When we were completely pictured out, we came home early and made a night of sitting in the hot tub, relaxing, and watching one of our favorite shows, The Great British Bakeoff. It was the ultimate chill out day.
Day 5: Santorini
We learned our lesson about sleeping in, so on Day 5, we woke up early, rented a car and drove about 20 minutes to Fira. Fira is the “party city” with lots of pubs, bars, nightclubs, and restaurants. I believe many of the hostels are located in Fira as well. We explored around, grabbed breakfast, and then drove to Ancient Thira ruins. Ancient Thira was freakin’ awesome. In case you can’t tell, I am a huge history nerd and find this sh*t to be facscinating. Ancient Thira is near the airport, but sits way in the sky with pretty sweet views. Don’t be confused about the drive up. The switchbacks are pretty narrow and you feel like you shouldn’t be driving on the streets, but it’s the right way. (You’ll see what I mean if you go there!)
While walking through Ancient Thira, you see how life was during the Hellenistic times. This place was inhabited from 9th century BCE until 726 CE. Freaking old AF and surprisingly well preserved. Perhaps because it sits on a ridge 360 meters high?
After giving Tony a totally made up tour of Ancient Thira (does anything else do this??), we made our way to Santo Winery, sipping wines, enjoying the view and determining we keep forgetting we like snacks better than wine.
Grabbed lunch per our sunset friend’s recommendation and headed back to Oia to, you guessed it, watch the sunset. When we got back to our home, we decided it would be a good idea to do a puzzle and spent an ungodly amount of hours working on the damn thing only to find there were likely pieces missing…. typical.
*Tip: If you are looking for the gorgeous side of Santorini, I highly recommend staying in Oia. Fira is a bit less expensive, but in my opinion, not worth it.
Day 6: Athens
On day 6 we woke up early, flew back to Athens. Tearfully saying goodbye to our cave life we were getting accustomed to, checked in to Hera Hotel. (I think this was $60 a night and much nicer than our first Airbnb.) We then went on a hunt to find lukumades, greek donuts. There is a place called Lukumades (go figure) where we got a couple different flavors. We liked the honey and cinnamon ones best.
You guys- let me interrupt your reading for two seconds. I don’t think I’ve emphasized this enough- Lukamades, is life changing. You MUST go there and buy some honey and cinnamon ones. I would maybe go back to Athens just for these greek donuts. Seriously. They were that good!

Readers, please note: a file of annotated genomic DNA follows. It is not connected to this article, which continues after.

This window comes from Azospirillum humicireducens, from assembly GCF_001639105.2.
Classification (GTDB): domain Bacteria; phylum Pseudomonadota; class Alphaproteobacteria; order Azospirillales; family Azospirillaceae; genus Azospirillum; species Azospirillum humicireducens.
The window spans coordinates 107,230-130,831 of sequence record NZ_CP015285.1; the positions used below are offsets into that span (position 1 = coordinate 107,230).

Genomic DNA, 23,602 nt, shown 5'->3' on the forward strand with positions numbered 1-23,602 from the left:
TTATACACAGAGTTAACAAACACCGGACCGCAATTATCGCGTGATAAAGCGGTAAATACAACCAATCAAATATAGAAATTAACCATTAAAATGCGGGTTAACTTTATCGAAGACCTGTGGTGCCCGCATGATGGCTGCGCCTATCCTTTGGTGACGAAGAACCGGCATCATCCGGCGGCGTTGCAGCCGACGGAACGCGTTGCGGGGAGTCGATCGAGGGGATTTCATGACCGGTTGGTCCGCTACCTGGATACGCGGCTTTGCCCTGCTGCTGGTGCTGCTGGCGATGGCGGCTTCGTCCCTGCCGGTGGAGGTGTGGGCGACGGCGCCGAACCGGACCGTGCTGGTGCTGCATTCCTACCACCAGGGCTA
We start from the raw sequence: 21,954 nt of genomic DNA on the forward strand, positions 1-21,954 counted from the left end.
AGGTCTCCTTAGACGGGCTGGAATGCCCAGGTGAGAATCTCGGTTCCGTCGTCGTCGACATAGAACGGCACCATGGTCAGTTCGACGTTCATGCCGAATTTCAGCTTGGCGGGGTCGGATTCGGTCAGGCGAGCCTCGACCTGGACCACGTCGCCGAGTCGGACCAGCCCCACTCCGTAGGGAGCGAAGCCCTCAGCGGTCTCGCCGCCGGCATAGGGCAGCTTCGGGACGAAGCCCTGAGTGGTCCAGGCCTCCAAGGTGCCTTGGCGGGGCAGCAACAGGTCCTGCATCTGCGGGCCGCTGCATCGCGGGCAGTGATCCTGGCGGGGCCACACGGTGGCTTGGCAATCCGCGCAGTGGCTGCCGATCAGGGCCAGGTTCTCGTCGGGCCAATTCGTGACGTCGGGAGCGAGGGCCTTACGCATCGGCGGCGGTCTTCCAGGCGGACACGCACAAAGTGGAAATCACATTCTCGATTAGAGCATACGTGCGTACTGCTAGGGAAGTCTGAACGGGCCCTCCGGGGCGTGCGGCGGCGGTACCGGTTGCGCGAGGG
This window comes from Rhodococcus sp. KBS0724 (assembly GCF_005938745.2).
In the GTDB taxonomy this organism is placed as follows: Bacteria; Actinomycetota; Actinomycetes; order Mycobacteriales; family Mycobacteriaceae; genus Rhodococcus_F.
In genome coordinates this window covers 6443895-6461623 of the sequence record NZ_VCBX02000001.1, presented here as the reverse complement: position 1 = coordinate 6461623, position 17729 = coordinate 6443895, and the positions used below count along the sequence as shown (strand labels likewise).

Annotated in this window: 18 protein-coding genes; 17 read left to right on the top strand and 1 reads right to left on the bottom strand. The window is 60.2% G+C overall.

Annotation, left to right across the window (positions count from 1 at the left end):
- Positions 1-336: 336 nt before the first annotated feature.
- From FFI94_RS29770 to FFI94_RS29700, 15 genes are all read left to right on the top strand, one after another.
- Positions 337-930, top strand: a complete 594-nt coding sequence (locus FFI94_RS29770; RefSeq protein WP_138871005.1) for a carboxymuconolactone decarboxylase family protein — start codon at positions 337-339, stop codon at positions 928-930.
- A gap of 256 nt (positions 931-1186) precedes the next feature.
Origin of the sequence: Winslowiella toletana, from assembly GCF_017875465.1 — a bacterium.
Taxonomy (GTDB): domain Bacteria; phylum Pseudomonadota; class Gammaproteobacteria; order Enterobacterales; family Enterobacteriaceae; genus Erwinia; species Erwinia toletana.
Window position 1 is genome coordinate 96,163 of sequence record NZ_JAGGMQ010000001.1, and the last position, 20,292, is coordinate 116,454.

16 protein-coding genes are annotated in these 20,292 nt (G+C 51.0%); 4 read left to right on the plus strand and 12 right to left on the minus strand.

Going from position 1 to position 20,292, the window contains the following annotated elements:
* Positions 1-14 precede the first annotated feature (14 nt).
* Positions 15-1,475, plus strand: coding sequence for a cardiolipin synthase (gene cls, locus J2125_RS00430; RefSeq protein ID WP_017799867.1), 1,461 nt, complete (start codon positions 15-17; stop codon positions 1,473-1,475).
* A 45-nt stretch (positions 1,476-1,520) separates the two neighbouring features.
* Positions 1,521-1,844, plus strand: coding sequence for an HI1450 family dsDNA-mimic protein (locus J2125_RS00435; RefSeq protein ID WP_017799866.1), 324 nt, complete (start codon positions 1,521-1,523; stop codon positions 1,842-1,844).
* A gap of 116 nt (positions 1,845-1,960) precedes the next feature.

After the life changing treats, we walked through the Athens Flea Market and looked around a bit.
Finally, we decided the best way to see the last bit of Athens is to buy a ticket for the hop-on-hop-off tour and rode around seeing parts that we never saw. Walked through the botanical gardens, watched the changing of the guards (which was so cool!) then saw Temple of Zeus.
We hit the hotel early, as we had to be up at 3:45 a.m. to get to the airport.
That was our experience in Greece! I highly recommend you add this country to your must visit list. It’s absolutely gorgeous and I’m especially glad we spent some time in Athens exploring around.
-BONUS Greece Tips + Good To Know Info-
- Athens airport is a $30-$50 euro cab ride to downtown Athens (you want to stay down there near the Acropolis).
- Santorini tourists season starts in April. Most restaurants will not be open until then. Before April, you can find some restaurants, but not that many. The plus side is there isn’t as many people so you feel like you have the city to yourself.
- The Byzantine church is where most people watch the sunset (it has a great view), but if you walk down the stairs, you will find the “ruins” and they make for a great picture opportunity.
- Lukumades are freaking amazing.
- You really should rent a car and explore Santorini for a day.
- Oia is gorgeous, definitely stay in that area. That’s where you’ll find the blue dome roofs and marble walkways.
- There are dogs and cats everywhere in Oia. You will get to know the dogs more than the people.
- Greek coffee is not great. Trust me- stick to cappuccinos.
- 1 hour before sunset, the marbles and city streets shine beautifully. Spend some time taking pictures.
- Santorini is 10,000 feet above sea…You will fry like a chicken. Wear your sunscreen.
- Buy a couple gigs of internet for your time there. It’s around 20 euros and worth every penny to have internet access for searching for restaurants (Vodafone in Fira sells these)
- TripAdvisor is the primary method of reviews for restaurants, tours, etc. (No Yelp there).
- Olives really are good in Greece. Like really good.
- Hotels are comparably priced as Airbnb in downtown Athens.
- Do not rent a car in Athens- driving in big cities looks like hell.